Justin Thomas made history Sunday by coming from seven back to win the PGA Championship. The seven-stroke deficit entering the final round tied the largest PGA comeback in the tournament’s 106-year history.
The 29-year-old Thomas fired a three-under 67 yesterday to finish the tournament at -5. Chilean newcomer Mito Pereira seemed under control throughout most of the final round. But the leader faltered on the 72nd hole with a wayward drive on the 18th hole that ended up in a water hazard.
After Pereira made a double bogey to finish at -4, a playoff between Thomas and Will Zalatoris ensued. Zalatoris made clutch eight-footers on the final two holes to also finish at -5.
Thomas — affectionally known as “JT” — outdueled Zalatoris in the three-hole aggregate playoff with two birdies and a par. Thomas hoisted the Wanamaker Trophy for a second time, his first major coming in 2017 at the PGA at Quail Hollow.
Thomas’ come-from-behind win turned out to be a winner for both the betting public and oddsmakers. Thomas was responsible for about 4% of the betting tickets and money at legal sportsbooks in the US.
Heading into the PGA at Southern Hills in Tulsa, Ok., world no. 1 Scottie Scheffler presented oddsmakers with a grave liability. BetMGM revealed that the 2022 Masters champ was on 11% of its PGA tickets, and responsible for 20% of the tournament betting money.
Even though Scheffler had the shortest odds of the 156-player field, such large action would have been devastating for books should he have won. Instead, Scheffler missed the cut.
Other pre-tournament front-runners who never mustered much of a serious run included Jon Rahm, Jordan Spieth, Collin Morikawa, Hideki Matsuyama, Brooks Koepka, and Xander Schauffele.
Though Tiger Woods remains injured from his February 2021 automobile accident that nearly claimed his life, the 15-time major winner still attracted much betting action. Woods, despite limping around Southern Hills yet somehow still managing to find a way to make the cut, was responsible for nearly 5% of the handle and tickets. But after a third-round 79, Woods withdrew, citing injury.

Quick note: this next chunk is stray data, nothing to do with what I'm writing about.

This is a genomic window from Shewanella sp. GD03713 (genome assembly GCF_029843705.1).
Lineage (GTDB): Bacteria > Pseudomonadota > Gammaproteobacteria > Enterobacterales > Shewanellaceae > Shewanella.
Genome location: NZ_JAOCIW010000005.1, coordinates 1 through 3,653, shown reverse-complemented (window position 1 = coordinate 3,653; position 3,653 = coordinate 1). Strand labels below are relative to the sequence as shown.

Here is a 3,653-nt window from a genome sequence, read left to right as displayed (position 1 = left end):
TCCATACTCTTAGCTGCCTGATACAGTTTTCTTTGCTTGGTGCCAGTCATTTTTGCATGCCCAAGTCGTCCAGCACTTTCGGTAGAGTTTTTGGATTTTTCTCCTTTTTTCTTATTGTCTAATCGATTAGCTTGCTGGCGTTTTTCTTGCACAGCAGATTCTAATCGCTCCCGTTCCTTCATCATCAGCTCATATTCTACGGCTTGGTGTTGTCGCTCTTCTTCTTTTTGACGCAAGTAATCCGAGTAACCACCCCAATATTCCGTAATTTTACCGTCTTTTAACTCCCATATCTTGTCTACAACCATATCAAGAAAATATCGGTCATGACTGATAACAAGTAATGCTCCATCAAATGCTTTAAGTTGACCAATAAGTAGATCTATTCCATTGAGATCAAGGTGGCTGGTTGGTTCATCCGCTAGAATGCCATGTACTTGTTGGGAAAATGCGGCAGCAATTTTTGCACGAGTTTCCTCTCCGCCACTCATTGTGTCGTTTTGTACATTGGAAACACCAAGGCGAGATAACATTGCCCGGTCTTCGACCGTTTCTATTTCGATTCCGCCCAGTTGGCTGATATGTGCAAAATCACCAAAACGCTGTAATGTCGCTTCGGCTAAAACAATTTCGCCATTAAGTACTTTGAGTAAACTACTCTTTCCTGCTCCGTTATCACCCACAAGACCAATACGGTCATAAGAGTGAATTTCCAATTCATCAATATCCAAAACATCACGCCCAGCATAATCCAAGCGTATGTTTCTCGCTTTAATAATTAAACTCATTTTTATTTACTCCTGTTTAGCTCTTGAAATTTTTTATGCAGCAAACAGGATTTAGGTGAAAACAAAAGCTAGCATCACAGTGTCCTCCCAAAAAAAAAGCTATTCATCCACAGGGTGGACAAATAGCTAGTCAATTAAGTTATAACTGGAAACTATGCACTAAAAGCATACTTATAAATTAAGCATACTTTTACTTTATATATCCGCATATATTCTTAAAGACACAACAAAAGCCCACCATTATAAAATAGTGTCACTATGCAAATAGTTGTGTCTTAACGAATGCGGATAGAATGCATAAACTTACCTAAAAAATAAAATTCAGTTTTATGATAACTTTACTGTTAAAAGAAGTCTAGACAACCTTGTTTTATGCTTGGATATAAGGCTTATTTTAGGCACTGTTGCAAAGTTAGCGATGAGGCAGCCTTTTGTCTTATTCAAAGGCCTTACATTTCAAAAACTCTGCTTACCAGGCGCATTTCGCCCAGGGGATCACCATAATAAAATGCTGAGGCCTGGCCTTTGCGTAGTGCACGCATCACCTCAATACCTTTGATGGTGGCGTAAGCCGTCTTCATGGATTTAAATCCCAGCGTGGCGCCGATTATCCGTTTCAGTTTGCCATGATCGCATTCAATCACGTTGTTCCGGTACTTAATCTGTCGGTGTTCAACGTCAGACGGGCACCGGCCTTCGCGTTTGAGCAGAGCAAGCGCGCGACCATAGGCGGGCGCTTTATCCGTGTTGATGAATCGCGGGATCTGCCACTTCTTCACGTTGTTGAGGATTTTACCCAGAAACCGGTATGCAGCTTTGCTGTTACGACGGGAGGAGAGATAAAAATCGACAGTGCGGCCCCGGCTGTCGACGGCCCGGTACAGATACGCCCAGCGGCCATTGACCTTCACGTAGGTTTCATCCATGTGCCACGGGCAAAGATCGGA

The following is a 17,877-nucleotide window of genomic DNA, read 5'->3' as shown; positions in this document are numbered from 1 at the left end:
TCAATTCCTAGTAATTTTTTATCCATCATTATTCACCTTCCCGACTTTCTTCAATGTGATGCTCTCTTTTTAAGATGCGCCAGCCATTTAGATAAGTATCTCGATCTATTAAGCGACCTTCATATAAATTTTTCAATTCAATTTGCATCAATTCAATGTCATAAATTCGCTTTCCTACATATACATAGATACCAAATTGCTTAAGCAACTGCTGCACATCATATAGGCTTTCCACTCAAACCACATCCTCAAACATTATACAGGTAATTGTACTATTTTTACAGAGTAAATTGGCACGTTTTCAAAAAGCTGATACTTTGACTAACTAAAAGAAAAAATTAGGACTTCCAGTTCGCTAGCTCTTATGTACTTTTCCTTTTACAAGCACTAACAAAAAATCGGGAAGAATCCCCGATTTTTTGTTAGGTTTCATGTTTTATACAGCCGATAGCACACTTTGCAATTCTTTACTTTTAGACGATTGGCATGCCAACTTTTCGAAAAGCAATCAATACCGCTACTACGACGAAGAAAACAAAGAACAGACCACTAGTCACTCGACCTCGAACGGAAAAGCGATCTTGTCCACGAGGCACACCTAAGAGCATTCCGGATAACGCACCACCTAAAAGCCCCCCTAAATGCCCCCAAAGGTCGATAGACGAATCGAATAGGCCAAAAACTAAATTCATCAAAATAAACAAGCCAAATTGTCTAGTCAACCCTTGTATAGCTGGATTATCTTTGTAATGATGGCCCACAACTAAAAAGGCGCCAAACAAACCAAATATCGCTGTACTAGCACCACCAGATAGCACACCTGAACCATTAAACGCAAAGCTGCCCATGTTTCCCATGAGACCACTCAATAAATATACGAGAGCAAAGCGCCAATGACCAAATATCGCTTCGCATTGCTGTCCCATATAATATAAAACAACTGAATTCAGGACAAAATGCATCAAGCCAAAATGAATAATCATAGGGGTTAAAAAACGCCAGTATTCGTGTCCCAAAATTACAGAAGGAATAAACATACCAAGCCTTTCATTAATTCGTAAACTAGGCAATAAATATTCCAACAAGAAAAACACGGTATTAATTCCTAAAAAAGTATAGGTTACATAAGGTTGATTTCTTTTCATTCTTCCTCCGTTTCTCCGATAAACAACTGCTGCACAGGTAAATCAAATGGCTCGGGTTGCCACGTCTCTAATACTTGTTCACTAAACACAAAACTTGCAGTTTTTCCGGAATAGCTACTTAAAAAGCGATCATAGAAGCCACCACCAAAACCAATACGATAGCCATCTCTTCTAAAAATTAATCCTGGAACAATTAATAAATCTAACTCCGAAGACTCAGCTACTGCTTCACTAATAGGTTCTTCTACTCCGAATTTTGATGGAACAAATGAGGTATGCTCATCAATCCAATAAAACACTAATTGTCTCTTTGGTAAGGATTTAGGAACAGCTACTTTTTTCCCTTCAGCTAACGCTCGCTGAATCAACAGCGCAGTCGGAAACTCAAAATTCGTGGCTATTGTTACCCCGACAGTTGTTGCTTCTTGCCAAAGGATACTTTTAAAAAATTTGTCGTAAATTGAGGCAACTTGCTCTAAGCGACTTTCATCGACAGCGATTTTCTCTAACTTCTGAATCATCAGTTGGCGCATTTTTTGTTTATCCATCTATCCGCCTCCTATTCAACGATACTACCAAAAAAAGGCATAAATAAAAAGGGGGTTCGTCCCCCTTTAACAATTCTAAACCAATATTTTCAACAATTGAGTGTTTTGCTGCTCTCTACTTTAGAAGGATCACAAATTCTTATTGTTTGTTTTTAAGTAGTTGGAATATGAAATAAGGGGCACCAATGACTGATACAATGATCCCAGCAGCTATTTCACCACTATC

Pereira was playing in just his 28th start on the PGA Tour. As such, he didn’t exactly garner many bets before the tournament. BetMGM said Pereira was responsible for just 0.2% of its tickets and essentially 0% of the overall money bet.
The SuperBook in Las Vegas reported taking only eight bets on Pereira prior to Thursday’s opening round. However, one was for $100. With Pereira as long as 150/1, such a win would have been a major blow to the house.
Thomas winning was certainly no major surprise. Most sportsbooks had him around 14/1 to 16/1 prior to the first round. But Saturday night still presented bettors with a handsome opportunity for those who had the foresight to predict such a historic comeback.
Thomas was around 25/1 to 30/1 prior to Sunday’s round due to being seven back of Pereira. At those odds, bettors who risked $100 on Thomas prior to Sunday’s showdown netted $2,500 to $3,000.
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